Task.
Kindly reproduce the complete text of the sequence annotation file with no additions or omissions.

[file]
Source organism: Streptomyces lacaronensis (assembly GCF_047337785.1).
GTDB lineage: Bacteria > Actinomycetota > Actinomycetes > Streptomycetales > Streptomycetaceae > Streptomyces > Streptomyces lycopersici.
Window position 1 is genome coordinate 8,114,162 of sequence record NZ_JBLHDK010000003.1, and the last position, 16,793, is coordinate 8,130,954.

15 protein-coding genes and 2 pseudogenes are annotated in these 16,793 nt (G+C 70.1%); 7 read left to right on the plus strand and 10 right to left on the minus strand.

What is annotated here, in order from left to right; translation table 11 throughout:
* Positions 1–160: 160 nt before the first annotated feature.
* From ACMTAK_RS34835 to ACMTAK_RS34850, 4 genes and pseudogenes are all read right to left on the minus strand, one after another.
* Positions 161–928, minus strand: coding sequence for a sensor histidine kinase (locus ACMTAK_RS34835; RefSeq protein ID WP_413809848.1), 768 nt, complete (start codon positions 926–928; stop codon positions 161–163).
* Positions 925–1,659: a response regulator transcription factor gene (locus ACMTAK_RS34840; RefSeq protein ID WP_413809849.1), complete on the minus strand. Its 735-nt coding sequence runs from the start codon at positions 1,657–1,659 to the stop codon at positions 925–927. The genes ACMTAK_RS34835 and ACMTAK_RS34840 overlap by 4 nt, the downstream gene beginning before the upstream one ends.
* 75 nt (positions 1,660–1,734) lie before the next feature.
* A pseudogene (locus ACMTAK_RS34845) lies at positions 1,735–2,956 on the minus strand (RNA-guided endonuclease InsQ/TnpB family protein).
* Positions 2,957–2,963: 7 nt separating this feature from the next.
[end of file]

Source organism: Streptomyces lacaronensis (assembly GCF_047337785.1).
GTDB lineage: Bacteria > Actinomycetota > Actinomycetes > Streptomycetales > Streptomycetaceae > Streptomyces > Streptomyces lycopersici.
Window position 1 is genome coordinate 8,114,162 of sequence record NZ_JBLHDK010000003.1, and the last position, 16,793, is coordinate 8,130,954.

15 protein-coding genes and 2 pseudogenes are annotated in these 16,793 nt (G+C 70.1%); 7 read left to right on the plus strand and 10 right to left on the minus strand.

What is annotated here, in order from left to right; translation table 11 throughout:
* Positions 1–160: 160 nt before the first annotated feature.
* From ACMTAK_RS34835 to ACMTAK_RS34850, 4 genes and pseudogenes are all read right to left on the minus strand, one after another.
* Positions 161–928, minus strand: coding sequence for a sensor histidine kinase (locus ACMTAK_RS34835; RefSeq protein ID WP_413809848.1), 768 nt, complete (start codon positions 926–928; stop codon positions 161–163).
* Positions 925–1,659: a response regulator transcription factor gene (locus ACMTAK_RS34840; RefSeq protein ID WP_413809849.1), complete on the minus strand. Its 735-nt coding sequence runs from the start codon at positions 1,657–1,659 to the stop codon at positions 925–927. The genes ACMTAK_RS34835 and ACMTAK_RS34840 overlap by 4 nt, the downstream gene beginning before the upstream one ends.
* 75 nt (positions 1,660–1,734) lie before the next feature.
* A pseudogene (locus ACMTAK_RS34845) lies at positions 1,735–2,956 on the minus strand (RNA-guided endonuclease InsQ/TnpB family protein).
* Positions 2,957–2,963: 7 nt separating this feature from the next.